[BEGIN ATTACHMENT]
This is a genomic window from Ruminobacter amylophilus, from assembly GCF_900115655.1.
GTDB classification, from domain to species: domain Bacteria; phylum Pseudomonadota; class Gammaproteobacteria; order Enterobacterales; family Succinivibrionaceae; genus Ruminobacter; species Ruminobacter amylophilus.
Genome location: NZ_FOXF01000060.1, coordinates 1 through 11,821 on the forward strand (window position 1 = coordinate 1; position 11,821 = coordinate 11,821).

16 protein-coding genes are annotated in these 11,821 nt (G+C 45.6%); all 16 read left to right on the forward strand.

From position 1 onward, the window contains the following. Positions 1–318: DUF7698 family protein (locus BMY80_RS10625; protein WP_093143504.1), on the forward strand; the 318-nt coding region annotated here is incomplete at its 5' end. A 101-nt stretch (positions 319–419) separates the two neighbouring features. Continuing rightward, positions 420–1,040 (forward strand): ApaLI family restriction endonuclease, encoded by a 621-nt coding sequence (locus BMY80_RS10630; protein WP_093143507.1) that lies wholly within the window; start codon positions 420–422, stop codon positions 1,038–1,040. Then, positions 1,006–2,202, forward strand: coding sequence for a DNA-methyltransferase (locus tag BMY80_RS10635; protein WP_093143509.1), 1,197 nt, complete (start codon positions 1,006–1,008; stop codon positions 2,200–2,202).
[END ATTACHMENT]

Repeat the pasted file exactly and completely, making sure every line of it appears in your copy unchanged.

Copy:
This is a genomic window from Ruminobacter amylophilus, from assembly GCF_900115655.1.
GTDB classification, from domain to species: domain Bacteria; phylum Pseudomonadota; class Gammaproteobacteria; order Enterobacterales; family Succinivibrionaceae; genus Ruminobacter; species Ruminobacter amylophilus.
Genome location: NZ_FOXF01000060.1, coordinates 1 through 11,821 on the forward strand (window position 1 = coordinate 1; position 11,821 = coordinate 11,821).

16 protein-coding genes are annotated in these 11,821 nt (G+C 45.6%); all 16 read left to right on the forward strand.

From position 1 onward, the window contains the following. Positions 1–318: DUF7698 family protein (locus BMY80_RS10625; protein WP_093143504.1), on the forward strand; the 318-nt coding region annotated here is incomplete at its 5' end. A 101-nt stretch (positions 319–419) separates the two neighbouring features. Continuing rightward, positions 420–1,040 (forward strand): ApaLI family restriction endonuclease, encoded by a 621-nt coding sequence (locus BMY80_RS10630; protein WP_093143507.1) that lies wholly within the window; start codon positions 420–422, stop codon positions 1,038–1,040. Then, positions 1,006–2,202, forward strand: coding sequence for a DNA-methyltransferase (locus tag BMY80_RS10635; protein WP_093143509.1), 1,197 nt, complete (start codon positions 1,006–1,008; stop codon positions 2,200–2,202).